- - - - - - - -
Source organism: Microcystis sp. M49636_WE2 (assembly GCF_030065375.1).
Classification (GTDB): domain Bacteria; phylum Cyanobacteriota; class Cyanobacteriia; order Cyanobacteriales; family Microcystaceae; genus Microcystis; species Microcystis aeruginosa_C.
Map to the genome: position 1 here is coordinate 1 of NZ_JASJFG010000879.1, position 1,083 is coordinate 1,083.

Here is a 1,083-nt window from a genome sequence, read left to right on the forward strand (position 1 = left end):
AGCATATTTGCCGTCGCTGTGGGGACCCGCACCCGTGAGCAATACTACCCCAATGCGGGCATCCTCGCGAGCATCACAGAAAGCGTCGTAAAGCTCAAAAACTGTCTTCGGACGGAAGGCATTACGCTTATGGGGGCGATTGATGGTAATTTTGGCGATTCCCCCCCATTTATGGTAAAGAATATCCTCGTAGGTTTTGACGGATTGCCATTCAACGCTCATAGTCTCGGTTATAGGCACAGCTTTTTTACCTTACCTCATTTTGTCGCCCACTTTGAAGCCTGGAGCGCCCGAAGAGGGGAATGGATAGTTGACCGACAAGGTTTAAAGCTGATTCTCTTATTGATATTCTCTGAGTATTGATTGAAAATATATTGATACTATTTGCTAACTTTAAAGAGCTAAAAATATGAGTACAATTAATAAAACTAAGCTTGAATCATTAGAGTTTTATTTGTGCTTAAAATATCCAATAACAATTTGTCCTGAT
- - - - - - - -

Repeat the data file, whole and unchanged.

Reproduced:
Source organism: Microcystis sp. M49636_WE2 (assembly GCF_030065375.1).
Classification (GTDB): domain Bacteria; phylum Cyanobacteriota; class Cyanobacteriia; order Cyanobacteriales; family Microcystaceae; genus Microcystis; species Microcystis aeruginosa_C.
Map to the genome: position 1 here is coordinate 1 of NZ_JASJFG010000879.1, position 1,083 is coordinate 1,083.

Here is a 1,083-nt window from a genome sequence, read left to right on the forward strand (position 1 = left end):
AGCATATTTGCCGTCGCTGTGGGGACCCGCACCCGTGAGCAATACTACCCCAATGCGGGCATCCTCGCGAGCATCACAGAAAGCGTCGTAAAGCTCAAAAACTGTCTTCGGACGGAAGGCATTACGCTTATGGGGGCGATTGATGGTAATTTTGGCGATTCCCCCCCATTTATGGTAAAGAATATCCTCGTAGGTTTTGACGGATTGCCATTCAACGCTCATAGTCTCGGTTATAGGCACAGCTTTTTTACCTTACCTCATTTTGTCGCCCACTTTGAAGCCTGGAGCGCCCGAAGAGGGGAATGGATAGTTGACCGACAAGGTTTAAAGCTGATTCTCTTATTGATATTCTCTGAGTATTGATTGAAAATATATTGATACTATTTGCTAACTTTAAAGAGCTAAAAATATGAGTACAATTAATAAAACTAAGCTTGAATCATTAGAGTTTTATTTGTGCTTAAAATATCCAATAACAATTTGTCCTGAT